The Erasmus Programme (“EuRopean Community Action Scheme for the Mobility of University Students”) is a European Union (EU) student exchange programme established in 1987.Erasmus+, or Erasmus Plus, is the new programme combining all the EU’s current schemes for education, training, youth and sport, which was started in January 2014.
In 1989 the Erasmus Bureau invited 32 former Erasmus students for an evaluation meeting in Ghent, Belgium. The lack of peer-to-peer support was singled out as a major issue, but it was also a driving force behind the creation of the Erasmus Student Network. The organization supports students from Erasmus programme and other bilateral agreement and cooperates with national agencies in order to help international students. As of 23 July 2020, the Erasmus Student Network consists of 534 local associations (“sections”) in 42 countries and has more than 15,000 volunteers across Europe.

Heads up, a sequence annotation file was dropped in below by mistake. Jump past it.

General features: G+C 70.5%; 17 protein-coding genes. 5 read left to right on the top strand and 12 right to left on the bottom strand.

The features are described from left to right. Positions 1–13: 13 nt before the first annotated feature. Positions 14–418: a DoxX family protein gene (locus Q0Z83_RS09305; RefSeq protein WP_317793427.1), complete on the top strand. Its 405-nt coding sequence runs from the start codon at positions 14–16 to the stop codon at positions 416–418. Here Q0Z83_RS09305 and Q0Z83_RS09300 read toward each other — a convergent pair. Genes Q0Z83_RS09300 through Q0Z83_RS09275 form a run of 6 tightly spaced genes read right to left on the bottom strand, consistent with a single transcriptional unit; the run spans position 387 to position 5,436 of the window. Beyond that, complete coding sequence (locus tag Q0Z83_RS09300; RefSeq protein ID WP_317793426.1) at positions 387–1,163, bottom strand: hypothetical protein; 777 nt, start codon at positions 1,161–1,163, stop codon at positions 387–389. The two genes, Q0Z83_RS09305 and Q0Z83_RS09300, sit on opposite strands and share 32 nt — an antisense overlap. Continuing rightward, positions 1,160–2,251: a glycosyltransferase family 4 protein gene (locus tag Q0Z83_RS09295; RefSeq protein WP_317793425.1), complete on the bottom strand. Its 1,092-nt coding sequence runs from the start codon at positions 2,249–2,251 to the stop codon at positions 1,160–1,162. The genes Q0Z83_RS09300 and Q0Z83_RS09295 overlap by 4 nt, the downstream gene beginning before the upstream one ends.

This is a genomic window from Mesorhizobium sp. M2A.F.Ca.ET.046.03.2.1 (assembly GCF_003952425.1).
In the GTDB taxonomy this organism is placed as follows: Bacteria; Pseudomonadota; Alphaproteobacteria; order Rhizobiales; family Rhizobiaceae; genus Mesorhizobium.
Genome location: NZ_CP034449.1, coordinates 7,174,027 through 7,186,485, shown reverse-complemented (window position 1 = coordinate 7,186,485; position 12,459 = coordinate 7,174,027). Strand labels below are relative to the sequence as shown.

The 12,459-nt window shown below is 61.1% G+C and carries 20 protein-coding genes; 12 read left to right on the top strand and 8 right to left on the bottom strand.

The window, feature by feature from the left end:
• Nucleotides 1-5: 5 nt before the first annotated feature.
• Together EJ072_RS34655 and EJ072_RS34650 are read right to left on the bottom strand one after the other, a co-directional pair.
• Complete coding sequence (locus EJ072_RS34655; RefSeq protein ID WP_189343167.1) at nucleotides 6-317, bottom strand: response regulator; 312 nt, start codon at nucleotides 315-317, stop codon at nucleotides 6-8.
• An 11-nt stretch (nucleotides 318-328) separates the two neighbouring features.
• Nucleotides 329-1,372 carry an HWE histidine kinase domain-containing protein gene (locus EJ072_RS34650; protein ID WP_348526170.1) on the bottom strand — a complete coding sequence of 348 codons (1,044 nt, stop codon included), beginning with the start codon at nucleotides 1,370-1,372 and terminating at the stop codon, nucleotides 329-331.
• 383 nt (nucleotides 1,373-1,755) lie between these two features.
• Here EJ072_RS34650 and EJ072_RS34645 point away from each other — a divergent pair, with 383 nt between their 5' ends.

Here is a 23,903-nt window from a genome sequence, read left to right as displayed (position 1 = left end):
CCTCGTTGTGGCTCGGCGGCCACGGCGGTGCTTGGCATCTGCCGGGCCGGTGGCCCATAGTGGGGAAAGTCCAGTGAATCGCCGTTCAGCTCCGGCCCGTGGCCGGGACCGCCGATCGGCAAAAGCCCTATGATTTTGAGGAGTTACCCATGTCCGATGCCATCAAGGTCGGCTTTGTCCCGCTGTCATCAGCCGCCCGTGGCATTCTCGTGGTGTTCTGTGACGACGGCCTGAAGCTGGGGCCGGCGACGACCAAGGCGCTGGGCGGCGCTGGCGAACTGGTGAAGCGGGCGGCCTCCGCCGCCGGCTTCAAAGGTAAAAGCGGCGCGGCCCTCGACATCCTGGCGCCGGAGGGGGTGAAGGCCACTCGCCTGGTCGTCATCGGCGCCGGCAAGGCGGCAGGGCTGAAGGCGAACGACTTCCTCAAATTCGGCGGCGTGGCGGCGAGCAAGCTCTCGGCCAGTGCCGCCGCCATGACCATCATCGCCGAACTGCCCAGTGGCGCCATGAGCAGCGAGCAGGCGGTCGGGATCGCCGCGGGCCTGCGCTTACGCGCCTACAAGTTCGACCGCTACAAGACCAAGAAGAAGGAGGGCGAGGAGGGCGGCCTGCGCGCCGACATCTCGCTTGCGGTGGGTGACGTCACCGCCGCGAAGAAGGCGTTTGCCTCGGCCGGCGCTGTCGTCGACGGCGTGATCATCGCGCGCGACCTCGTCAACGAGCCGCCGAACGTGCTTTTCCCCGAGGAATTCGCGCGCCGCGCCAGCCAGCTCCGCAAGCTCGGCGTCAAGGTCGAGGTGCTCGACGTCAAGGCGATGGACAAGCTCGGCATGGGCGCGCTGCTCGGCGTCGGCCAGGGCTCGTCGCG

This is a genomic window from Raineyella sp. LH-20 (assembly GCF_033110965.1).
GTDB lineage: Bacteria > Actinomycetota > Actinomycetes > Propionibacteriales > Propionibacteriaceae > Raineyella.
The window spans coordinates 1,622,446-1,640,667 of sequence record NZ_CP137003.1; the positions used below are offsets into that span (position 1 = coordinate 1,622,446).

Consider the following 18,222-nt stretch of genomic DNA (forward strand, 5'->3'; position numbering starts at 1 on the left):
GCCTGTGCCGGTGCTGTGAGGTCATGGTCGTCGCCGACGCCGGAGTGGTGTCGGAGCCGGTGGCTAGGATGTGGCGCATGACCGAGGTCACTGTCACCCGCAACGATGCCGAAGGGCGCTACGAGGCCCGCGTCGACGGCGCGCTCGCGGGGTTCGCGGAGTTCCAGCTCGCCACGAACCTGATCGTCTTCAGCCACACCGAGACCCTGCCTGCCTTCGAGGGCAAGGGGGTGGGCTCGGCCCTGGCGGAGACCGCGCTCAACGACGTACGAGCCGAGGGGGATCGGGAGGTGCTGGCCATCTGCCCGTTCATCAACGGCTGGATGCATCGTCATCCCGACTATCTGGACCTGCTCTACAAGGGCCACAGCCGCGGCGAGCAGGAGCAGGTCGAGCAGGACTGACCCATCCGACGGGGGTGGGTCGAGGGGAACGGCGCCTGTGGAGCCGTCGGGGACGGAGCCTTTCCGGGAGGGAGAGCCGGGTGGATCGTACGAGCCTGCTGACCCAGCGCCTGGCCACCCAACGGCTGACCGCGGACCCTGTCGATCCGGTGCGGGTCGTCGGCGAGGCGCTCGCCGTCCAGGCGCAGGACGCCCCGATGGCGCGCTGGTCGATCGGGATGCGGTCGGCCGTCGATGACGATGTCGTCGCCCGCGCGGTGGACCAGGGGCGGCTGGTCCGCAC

As of 2014, 27 years after its creation, the programme has promoted the mobility of more than 3.3 million students within the European community. More than 5,000 higher education institutions from 38 countries are participating in the project.
The Erasmus Programme, together with a number of other independent programmes, was incorporated into the Socrates programme established by the European Commission in 1994. The Socrates programme ended on 31 December 1999 and was replaced with the Socrates II programme on 24 January 2000, which in turn was replaced by the Lifelong Learning Programme 2007–2013 on 1 January 2007.